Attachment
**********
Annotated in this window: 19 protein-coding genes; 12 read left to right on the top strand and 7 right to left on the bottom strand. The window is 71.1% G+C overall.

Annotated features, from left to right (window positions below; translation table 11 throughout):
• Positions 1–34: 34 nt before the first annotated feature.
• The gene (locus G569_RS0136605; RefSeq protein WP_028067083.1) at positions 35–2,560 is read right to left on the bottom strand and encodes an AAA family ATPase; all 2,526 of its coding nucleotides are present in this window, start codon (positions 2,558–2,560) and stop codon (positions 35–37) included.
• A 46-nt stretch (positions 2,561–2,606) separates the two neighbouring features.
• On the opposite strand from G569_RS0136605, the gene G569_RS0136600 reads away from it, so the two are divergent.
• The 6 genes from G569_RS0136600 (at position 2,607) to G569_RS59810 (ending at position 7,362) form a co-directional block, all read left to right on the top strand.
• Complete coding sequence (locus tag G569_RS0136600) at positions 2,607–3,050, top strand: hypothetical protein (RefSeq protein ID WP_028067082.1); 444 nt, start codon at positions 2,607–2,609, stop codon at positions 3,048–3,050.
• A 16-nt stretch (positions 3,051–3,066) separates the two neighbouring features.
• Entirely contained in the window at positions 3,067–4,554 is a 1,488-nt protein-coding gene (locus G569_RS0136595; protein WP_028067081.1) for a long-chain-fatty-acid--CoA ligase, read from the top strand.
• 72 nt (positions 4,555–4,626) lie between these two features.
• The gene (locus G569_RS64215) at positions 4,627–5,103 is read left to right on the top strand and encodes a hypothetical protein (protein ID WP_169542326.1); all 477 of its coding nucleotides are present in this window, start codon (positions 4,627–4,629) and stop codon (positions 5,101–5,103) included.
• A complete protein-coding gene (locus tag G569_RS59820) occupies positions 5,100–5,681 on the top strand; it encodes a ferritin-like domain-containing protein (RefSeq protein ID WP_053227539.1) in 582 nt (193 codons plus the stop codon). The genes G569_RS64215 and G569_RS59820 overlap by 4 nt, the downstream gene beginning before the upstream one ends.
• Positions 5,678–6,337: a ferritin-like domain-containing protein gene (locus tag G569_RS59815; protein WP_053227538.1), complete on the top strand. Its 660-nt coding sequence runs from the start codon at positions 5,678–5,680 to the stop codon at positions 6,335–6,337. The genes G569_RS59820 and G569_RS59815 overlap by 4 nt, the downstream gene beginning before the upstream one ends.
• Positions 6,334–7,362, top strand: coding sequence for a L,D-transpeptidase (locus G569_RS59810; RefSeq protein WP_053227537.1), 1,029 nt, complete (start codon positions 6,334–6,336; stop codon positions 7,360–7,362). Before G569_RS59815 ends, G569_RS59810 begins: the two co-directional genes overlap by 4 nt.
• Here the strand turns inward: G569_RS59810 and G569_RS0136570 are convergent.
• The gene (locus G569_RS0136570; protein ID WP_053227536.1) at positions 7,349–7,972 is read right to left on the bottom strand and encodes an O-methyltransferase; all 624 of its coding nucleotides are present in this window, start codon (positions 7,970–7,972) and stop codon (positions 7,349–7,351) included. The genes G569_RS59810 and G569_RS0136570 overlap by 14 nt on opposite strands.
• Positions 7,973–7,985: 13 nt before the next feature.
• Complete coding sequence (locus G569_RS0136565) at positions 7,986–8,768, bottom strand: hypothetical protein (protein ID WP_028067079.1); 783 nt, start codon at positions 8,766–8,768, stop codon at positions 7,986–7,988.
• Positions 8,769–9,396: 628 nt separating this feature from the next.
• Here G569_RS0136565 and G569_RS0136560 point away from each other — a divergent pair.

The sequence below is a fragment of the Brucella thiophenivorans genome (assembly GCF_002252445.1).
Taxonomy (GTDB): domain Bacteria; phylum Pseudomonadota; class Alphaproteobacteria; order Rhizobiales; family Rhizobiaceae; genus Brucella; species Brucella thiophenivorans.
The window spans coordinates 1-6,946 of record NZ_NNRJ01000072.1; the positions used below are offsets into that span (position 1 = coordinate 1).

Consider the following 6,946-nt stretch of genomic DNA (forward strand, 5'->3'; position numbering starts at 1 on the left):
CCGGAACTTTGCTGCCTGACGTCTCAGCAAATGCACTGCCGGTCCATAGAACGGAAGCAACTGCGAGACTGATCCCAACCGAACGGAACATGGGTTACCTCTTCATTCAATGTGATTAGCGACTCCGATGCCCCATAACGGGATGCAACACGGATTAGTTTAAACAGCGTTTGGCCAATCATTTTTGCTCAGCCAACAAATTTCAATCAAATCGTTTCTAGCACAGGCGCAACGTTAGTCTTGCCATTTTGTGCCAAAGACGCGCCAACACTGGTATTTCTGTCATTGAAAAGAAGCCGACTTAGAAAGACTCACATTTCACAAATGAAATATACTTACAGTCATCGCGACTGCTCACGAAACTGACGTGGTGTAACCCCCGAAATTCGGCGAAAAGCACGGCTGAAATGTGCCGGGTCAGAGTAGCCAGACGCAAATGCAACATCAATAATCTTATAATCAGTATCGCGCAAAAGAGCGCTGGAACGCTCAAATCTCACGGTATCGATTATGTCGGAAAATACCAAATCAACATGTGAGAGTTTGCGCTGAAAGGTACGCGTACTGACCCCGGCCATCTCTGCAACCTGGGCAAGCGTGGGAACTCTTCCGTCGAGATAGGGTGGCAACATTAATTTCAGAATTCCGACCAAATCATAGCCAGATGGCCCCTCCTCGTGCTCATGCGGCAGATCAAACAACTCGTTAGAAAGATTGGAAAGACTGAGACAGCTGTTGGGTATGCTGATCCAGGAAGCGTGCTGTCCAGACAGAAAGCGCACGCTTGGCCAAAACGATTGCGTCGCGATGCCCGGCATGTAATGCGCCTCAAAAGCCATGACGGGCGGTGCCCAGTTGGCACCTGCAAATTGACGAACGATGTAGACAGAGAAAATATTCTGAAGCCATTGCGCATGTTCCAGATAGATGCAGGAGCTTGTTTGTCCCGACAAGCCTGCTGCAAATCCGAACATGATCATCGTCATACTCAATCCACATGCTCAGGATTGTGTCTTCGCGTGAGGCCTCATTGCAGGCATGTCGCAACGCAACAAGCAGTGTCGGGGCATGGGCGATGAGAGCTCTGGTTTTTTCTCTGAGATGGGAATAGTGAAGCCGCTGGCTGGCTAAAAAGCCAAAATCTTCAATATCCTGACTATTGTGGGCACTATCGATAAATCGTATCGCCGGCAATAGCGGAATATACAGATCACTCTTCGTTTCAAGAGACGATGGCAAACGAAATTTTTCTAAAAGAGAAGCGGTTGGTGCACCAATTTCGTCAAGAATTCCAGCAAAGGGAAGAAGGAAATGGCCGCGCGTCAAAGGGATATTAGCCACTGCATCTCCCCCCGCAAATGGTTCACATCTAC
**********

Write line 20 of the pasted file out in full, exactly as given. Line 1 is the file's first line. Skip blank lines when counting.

• Positions 8,769–9,396: 628 nt separating this feature from the next.